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Ambitious, erudite and well-sourced, Leavitt's 12th work of fiction centers on the relationship between mathematicians G.H. Hardy (1877–1947) and Srinivasa Ramanujan (1887–1920). In January of 1913, Cambridge-based Hardy receives a nine-page letter filled with prime number theorems from S. Ramanujan, a young accounts clerk in Madras. Intrigued, Hardy consults his colleague and collaborator, J.E. Littlewood; the two soon decide Ramanujan is a mathematical genius and that he should emigrate to Cambridge to work with them. Hardy recruits the young, eager don, Eric Neville, and his wife, Alice, to travel to India and expedite Ramanujan's arrival; Alice's changing affections, WWI and Ramanujan's enigmatic ailments add obstacles. Meanwhile, Hardy, a reclusive scholar and closeted homosexual, narrates a second story line cast as a series of 1936 Harvard lectures, some of them imagined. Ramanujan comes to renown as the the Hindu calculator discussions of mathematics and bits of Cambridge's often risqué academic culture (including D.H. Lawrence's 1915 visit) add authenticity. Hardy is hardly likable, however, and Leavitt (While England Sleeps, etc.) packs too much into the epic-length proceedings, at the expense of pace.(Sept.)
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ISBN-10:  1596910402
ISBN-13:  978-1596910409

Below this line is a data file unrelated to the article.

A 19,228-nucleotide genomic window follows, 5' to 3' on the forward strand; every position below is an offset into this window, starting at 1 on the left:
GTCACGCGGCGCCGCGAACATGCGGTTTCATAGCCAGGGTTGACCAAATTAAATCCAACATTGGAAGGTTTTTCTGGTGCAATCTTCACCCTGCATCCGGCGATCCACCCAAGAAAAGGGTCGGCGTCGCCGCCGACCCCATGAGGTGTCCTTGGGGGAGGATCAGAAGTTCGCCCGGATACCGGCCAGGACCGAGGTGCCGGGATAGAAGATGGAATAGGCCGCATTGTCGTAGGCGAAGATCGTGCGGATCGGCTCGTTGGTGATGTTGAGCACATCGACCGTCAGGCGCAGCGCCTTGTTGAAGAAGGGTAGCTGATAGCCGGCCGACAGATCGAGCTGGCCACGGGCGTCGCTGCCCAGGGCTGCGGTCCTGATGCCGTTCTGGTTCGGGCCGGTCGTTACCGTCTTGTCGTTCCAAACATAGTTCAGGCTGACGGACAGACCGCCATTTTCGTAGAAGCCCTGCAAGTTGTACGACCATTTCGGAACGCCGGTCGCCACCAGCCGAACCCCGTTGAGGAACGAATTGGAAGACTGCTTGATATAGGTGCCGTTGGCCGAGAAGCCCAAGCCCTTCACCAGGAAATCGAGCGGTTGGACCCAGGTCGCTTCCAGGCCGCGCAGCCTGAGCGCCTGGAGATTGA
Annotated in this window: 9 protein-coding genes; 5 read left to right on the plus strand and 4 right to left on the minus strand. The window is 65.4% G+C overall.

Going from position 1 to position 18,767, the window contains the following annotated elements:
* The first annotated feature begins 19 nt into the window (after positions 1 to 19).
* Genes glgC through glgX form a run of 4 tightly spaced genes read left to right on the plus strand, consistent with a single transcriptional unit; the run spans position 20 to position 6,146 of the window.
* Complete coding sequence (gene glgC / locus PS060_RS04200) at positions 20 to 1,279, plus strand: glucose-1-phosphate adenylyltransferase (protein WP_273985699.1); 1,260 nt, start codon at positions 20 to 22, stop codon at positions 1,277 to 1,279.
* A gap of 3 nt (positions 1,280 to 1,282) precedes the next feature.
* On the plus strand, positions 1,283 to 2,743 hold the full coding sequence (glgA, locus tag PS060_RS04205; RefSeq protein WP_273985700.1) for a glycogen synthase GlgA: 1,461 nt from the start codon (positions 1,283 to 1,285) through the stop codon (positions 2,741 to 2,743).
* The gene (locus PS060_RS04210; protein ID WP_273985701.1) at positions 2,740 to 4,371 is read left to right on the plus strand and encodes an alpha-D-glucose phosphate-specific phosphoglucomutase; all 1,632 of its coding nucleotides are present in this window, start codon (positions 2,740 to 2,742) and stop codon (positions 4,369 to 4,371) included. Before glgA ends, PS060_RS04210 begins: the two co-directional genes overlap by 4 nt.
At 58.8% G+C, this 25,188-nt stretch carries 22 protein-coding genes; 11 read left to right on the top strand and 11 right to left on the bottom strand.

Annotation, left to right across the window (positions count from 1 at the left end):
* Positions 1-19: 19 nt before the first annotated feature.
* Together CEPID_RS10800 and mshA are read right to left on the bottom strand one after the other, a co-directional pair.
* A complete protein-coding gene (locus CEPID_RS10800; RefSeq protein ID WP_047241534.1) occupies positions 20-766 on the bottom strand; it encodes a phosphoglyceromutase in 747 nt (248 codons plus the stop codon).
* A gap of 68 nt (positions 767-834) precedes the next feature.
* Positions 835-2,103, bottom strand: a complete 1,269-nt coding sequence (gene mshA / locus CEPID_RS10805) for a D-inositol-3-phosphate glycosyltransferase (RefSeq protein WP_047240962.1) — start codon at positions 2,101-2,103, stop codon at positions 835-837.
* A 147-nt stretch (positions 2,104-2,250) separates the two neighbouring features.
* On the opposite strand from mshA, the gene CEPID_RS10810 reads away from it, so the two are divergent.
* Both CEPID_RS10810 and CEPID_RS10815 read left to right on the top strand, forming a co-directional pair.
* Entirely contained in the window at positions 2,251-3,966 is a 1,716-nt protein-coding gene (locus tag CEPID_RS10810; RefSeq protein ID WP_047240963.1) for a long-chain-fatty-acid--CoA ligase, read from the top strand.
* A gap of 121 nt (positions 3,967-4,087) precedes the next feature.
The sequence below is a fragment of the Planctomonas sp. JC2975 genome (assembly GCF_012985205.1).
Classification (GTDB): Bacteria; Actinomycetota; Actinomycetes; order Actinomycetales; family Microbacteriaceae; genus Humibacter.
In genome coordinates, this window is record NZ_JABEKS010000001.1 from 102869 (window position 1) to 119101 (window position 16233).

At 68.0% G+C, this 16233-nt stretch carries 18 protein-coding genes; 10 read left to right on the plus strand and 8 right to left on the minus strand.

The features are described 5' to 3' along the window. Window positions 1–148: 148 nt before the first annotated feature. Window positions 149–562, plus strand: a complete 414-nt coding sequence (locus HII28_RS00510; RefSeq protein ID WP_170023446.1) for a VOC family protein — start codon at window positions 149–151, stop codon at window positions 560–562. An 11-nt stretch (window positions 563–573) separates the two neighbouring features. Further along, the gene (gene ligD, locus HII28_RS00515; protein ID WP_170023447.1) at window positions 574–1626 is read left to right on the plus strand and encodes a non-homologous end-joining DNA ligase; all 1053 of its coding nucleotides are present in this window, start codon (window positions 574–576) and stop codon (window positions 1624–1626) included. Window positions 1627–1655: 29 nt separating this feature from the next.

Author:  David Leavitt
Publisher:  Bloomsbury USA
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review by . May 11, 2008
Pros: Style, a sense of authenticity, easy to read but still challenging     Cons: Over doing some religious and homosexual themes     The Bottom Line: I recommend it for anyone, but if homosexual themes bother or if even a little math puts you off, then the novel will disappoint.     It has been a while since I’ve reviewed a book—this is mostly due to the fact that I haven’t felt compelled to finish a book recently.   …
review by . September 04, 2007
Leavitt, David. "The Indian Clerk", Bloomsbury, 2007.        David Leavitt, Once More and Better        Amos Lassen        David Leavitt has worked hard to earn his reputation as "one of our most respected writers" and he wears that title proudly with the publication of his brilliant new novel, "The Indian Clerk". He is the author of eleven works of fiction (including "The Lost …
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